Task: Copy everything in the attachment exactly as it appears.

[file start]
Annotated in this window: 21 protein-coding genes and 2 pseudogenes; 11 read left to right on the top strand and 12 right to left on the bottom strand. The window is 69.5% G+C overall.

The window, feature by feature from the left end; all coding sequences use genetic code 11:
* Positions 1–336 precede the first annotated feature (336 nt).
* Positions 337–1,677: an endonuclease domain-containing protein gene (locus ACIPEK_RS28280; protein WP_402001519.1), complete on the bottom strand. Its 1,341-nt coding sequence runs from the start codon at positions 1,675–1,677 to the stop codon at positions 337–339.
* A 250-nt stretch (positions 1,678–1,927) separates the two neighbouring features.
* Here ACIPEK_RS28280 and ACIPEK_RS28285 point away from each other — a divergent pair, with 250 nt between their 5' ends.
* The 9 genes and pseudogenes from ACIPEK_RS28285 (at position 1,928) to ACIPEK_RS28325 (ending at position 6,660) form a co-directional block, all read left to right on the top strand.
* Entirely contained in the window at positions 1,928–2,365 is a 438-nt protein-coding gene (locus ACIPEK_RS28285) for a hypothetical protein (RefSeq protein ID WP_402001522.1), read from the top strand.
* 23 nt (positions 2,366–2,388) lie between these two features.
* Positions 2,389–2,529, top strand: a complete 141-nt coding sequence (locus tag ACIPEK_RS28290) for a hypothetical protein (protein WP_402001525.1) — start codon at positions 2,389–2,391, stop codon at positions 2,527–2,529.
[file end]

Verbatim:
Annotated in this window: 21 protein-coding genes and 2 pseudogenes; 11 read left to right on the top strand and 12 right to left on the bottom strand. The window is 69.5% G+C overall.

The window, feature by feature from the left end; all coding sequences use genetic code 11:
* Positions 1–336 precede the first annotated feature (336 nt).
* Positions 337–1,677: an endonuclease domain-containing protein gene (locus ACIPEK_RS28280; protein WP_402001519.1), complete on the bottom strand. Its 1,341-nt coding sequence runs from the start codon at positions 1,675–1,677 to the stop codon at positions 337–339.
* A 250-nt stretch (positions 1,678–1,927) separates the two neighbouring features.
* Here ACIPEK_RS28280 and ACIPEK_RS28285 point away from each other — a divergent pair, with 250 nt between their 5' ends.
* The 9 genes and pseudogenes from ACIPEK_RS28285 (at position 1,928) to ACIPEK_RS28325 (ending at position 6,660) form a co-directional block, all read left to right on the top strand.
* Entirely contained in the window at positions 1,928–2,365 is a 438-nt protein-coding gene (locus ACIPEK_RS28285) for a hypothetical protein (RefSeq protein ID WP_402001522.1), read from the top strand.
* 23 nt (positions 2,366–2,388) lie between these two features.
* Positions 2,389–2,529, top strand: a complete 141-nt coding sequence (locus tag ACIPEK_RS28290) for a hypothetical protein (protein WP_402001525.1) — start codon at positions 2,389–2,391, stop codon at positions 2,527–2,529.